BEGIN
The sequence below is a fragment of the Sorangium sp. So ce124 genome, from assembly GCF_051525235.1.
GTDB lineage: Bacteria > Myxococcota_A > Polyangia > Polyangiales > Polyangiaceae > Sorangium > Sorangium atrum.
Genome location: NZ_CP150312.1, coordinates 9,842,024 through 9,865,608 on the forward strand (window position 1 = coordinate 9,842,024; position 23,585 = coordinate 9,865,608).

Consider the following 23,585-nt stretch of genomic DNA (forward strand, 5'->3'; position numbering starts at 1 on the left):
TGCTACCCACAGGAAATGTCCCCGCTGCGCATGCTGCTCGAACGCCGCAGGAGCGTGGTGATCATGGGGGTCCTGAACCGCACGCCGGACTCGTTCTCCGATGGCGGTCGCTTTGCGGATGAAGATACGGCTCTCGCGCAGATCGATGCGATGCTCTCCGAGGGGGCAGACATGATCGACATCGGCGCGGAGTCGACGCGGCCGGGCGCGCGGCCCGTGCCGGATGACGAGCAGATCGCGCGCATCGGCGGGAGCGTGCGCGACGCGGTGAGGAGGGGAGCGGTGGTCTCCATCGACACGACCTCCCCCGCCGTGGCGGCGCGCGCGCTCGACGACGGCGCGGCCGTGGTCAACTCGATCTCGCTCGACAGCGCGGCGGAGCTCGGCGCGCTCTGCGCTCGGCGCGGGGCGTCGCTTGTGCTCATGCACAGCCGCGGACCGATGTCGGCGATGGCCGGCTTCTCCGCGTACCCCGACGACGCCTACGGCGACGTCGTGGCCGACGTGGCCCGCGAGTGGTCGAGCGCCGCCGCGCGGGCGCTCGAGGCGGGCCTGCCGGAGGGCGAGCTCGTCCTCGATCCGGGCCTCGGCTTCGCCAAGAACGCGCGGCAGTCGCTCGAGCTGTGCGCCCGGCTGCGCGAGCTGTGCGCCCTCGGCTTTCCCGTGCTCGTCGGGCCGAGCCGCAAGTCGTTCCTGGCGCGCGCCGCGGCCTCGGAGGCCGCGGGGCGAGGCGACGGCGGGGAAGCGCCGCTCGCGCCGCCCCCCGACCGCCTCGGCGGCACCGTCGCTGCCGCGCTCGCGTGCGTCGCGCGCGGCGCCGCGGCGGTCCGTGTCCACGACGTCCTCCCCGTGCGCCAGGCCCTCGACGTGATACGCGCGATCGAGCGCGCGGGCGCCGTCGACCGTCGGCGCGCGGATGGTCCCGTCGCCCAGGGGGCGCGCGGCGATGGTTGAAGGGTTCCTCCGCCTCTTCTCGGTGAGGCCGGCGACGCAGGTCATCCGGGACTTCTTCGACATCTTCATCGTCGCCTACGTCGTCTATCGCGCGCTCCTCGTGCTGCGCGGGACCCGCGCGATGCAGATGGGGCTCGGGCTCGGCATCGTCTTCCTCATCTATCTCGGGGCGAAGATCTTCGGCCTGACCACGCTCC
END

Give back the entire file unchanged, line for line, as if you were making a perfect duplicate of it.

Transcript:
The sequence below is a fragment of the Sorangium sp. So ce124 genome, from assembly GCF_051525235.1.
GTDB lineage: Bacteria > Myxococcota_A > Polyangia > Polyangiales > Polyangiaceae > Sorangium > Sorangium atrum.
Genome location: NZ_CP150312.1, coordinates 9,842,024 through 9,865,608 on the forward strand (window position 1 = coordinate 9,842,024; position 23,585 = coordinate 9,865,608).

Consider the following 23,585-nt stretch of genomic DNA (forward strand, 5'->3'; position numbering starts at 1 on the left):
TGCTACCCACAGGAAATGTCCCCGCTGCGCATGCTGCTCGAACGCCGCAGGAGCGTGGTGATCATGGGGGTCCTGAACCGCACGCCGGACTCGTTCTCCGATGGCGGTCGCTTTGCGGATGAAGATACGGCTCTCGCGCAGATCGATGCGATGCTCTCCGAGGGGGCAGACATGATCGACATCGGCGCGGAGTCGACGCGGCCGGGCGCGCGGCCCGTGCCGGATGACGAGCAGATCGCGCGCATCGGCGGGAGCGTGCGCGACGCGGTGAGGAGGGGAGCGGTGGTCTCCATCGACACGACCTCCCCCGCCGTGGCGGCGCGCGCGCTCGACGACGGCGCGGCCGTGGTCAACTCGATCTCGCTCGACAGCGCGGCGGAGCTCGGCGCGCTCTGCGCTCGGCGCGGGGCGTCGCTTGTGCTCATGCACAGCCGCGGACCGATGTCGGCGATGGCCGGCTTCTCCGCGTACCCCGACGACGCCTACGGCGACGTCGTGGCCGACGTGGCCCGCGAGTGGTCGAGCGCCGCCGCGCGGGCGCTCGAGGCGGGCCTGCCGGAGGGCGAGCTCGTCCTCGATCCGGGCCTCGGCTTCGCCAAGAACGCGCGGCAGTCGCTCGAGCTGTGCGCCCGGCTGCGCGAGCTGTGCGCCCTCGGCTTTCCCGTGCTCGTCGGGCCGAGCCGCAAGTCGTTCCTGGCGCGCGCCGCGGCCTCGGAGGCCGCGGGGCGAGGCGACGGCGGGGAAGCGCCGCTCGCGCCGCCCCCCGACCGCCTCGGCGGCACCGTCGCTGCCGCGCTCGCGTGCGTCGCGCGCGGCGCCGCGGCGGTCCGTGTCCACGACGTCCTCCCCGTGCGCCAGGCCCTCGACGTGATACGCGCGATCGAGCGCGCGGGCGCCGTCGACCGTCGGCGCGCGGATGGTCCCGTCGCCCAGGGGGCGCGCGGCGATGGTTGAAGGGTTCCTCCGCCTCTTCTCGGTGAGGCCGGCGACGCAGGTCATCCGGGACTTCTTCGACATCTTCATCGTCGCCTACGTCGTCTATCGCGCGCTCCTCGTGCTGCGCGGGACCCGCGCGATGCAGATGGGGCTCGGGCTCGGCATCGTCTTCCTCATCTATCTCGGGGCGAAGATCTTCGGCCTGACCACGCTCC